With apologies to Jimmy Durante for hijacking the closing line from his 1955 TV program, every July 20th I revisit an unforgettable 1969 marker in my life. It is a signpost to an uncomplicated and yet, more confusing time: 1969. Back then, I had my “roadmap to success” albeit, a simple one but identical to many young men of the late 1960s. My plan: I would (1) find a girlfriend (2) get a car (3) finish my Senior high school year and (4) if my luck continued, graduate.
Assuming I accomplished goals three and four, I would begin applying to colleges. If my grades were good enough and I was accepted, the US Selective Service would issue me a student deferment classification. This would reverse the increasing gravitational pull on me from the political Black Hole known as the Vietnam War.
However, grades alone were not enough. If you had good grades but your family didn’t have the money to send you to college, you simply were not going to college. Instead, you were going to Vietnam.
Nonetheless, truth be told I had waited too long to begin caring about grades or college. By May 1967, I had already received my draft notice. I had to choose between serving as a two-year draftee in the Army — with a year in Vietnam almost guaranteed — or spending four years in a different armed service branch. I chose the latter and the US Air Force.
A little more than two years later, July 1969, I was home on leave and bravely looked up one of the most attractive Class of ’67 girls and called. Incredibly, she (1) remembered me and (2) agreed to go out with me.
Her name was Karen Mihoch, and in the two years since graduation, she had gone from very-attractive high school girl to, frankly, a fully-grown babe. She was a head-turner; the epitome of the late 60’s “breath-taking” model-quality woman; great body, er, … “lovely figure,” willowy but not anorexic, long blonde straight hair, big bangs, and a micro-skirt (where have they gone?). Her final fashion statement featured white “Go-Go” boots and 1960’s pink lipstick. Whoa.
We headed to the then (and still today) very casual-hip-chic Georgetown Pub called, The Tombs.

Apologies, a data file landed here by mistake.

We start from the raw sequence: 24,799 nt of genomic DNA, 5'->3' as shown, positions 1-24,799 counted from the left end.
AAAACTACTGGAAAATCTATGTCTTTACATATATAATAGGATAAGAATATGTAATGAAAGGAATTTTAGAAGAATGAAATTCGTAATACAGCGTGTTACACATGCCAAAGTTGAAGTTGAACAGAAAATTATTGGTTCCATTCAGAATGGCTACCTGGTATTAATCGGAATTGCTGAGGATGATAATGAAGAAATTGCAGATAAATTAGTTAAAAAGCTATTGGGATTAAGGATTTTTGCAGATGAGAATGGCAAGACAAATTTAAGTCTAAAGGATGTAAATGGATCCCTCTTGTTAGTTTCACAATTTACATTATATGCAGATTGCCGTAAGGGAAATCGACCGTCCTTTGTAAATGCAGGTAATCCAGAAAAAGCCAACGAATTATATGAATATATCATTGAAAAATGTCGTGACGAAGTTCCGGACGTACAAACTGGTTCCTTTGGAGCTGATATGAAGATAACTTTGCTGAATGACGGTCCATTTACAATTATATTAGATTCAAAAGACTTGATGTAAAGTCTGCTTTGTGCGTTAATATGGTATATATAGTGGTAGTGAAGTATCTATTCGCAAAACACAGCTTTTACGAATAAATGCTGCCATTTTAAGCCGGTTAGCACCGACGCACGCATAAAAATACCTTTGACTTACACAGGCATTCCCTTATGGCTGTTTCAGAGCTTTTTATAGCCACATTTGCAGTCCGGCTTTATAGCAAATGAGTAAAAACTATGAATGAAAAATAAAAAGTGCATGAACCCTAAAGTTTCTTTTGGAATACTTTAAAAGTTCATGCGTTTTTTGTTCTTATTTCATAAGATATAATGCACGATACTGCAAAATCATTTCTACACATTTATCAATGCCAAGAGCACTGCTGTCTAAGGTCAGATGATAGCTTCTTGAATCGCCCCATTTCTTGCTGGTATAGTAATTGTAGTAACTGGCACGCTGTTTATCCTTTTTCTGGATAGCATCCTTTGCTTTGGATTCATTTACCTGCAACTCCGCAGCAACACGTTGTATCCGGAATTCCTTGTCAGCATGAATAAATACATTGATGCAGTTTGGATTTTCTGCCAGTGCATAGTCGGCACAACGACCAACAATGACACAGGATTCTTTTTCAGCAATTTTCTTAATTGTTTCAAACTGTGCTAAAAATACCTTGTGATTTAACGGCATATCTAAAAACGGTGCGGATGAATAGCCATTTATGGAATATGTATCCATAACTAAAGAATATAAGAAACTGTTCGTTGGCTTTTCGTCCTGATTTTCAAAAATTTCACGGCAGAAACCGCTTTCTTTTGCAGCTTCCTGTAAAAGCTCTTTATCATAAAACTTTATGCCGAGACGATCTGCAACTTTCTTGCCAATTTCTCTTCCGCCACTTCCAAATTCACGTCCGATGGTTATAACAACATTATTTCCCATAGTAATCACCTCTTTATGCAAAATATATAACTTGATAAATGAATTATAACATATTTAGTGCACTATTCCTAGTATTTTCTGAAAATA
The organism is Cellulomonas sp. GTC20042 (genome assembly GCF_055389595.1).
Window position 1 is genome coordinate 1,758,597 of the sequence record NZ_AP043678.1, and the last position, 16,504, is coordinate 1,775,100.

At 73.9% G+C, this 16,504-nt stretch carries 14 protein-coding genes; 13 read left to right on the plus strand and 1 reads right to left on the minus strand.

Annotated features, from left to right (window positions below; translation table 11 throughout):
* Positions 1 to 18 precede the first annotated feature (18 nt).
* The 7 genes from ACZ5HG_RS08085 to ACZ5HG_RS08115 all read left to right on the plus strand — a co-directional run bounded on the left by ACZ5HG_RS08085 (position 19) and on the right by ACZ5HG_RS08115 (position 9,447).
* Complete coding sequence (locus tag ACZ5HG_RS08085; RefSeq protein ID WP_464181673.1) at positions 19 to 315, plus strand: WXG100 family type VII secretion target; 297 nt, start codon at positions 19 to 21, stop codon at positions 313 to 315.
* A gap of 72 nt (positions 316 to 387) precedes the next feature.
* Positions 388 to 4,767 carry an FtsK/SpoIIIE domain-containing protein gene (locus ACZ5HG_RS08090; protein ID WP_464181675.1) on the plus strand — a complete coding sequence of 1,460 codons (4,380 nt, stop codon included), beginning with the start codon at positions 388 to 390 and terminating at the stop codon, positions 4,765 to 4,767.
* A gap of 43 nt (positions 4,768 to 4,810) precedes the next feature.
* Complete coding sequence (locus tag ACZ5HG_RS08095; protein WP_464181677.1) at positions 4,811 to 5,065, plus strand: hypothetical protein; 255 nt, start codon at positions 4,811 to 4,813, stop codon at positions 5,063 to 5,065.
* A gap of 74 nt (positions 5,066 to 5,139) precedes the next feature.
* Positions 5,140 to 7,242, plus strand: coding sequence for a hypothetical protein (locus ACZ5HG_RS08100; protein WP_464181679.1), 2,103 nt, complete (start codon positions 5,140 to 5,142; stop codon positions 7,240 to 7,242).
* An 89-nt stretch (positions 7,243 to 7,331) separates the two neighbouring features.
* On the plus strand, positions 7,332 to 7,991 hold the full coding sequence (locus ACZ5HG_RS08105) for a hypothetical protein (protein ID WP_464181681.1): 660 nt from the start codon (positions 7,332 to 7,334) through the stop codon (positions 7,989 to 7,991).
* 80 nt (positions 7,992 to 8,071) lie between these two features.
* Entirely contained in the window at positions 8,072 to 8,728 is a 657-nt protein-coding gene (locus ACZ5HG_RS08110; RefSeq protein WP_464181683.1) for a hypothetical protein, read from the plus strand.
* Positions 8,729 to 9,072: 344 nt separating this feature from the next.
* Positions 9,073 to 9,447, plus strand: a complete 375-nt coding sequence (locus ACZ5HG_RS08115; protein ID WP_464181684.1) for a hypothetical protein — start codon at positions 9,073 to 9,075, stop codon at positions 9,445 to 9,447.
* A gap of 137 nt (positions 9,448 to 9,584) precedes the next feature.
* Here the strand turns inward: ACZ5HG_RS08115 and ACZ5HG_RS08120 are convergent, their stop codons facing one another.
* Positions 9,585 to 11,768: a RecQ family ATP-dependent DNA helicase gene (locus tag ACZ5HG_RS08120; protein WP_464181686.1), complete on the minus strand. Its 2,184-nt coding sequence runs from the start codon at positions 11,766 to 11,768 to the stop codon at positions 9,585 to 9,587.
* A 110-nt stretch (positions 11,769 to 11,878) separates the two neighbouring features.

We had a great meal and conversation that I thought hinted at better things later. As we talked, a small “portable” television appeared on the bar for all to view. The bartender fidgeted with the antenna (not familiar with the term?) and waited for the set to warm up (not familiar with that term, either?).
In about a minute, (not familiar with the wait?) there on the small screen, I watched a grainy, black and white television picture from the moon fade into view.
Wow, from the moon?
Being a huge fan of aviation and space exploration, I was desperately torn between watching her — and her inviting, porcelain décolletage — or the television. Should I be talking about her last heartbreak (Hey, take a chance on me!), or marveling at man’s greatest technological event ever?
I was sitting across from a heavenly body but, man was on the moon!
Describing the lunar event was CBS News anchor Walter Cronkite. He was uncharacteristically speechless as he watched Neil Armstrong leave his footprints on the moon.
I was near-speechless thinking about leaving my fingerprints all over her.
But, it was not to be. Sadly, she had to be back early that evening (maybe due to her family’s reluctance over her dating a military guy; it was the late 60s, after all).
We watched that historical event along with the rest of the world, and although we saw each other from time to time, we eventually faded from each other’s lives. Life, I have learned, is sometimes like that and I hope her’s has been as rewarding as mine.
But, every July 20th, I revisit “our” moment in time. How can it have been nearly 50 years ago?
I bet she is still a babe.
Good night Karen Mihoch, Wherever You Are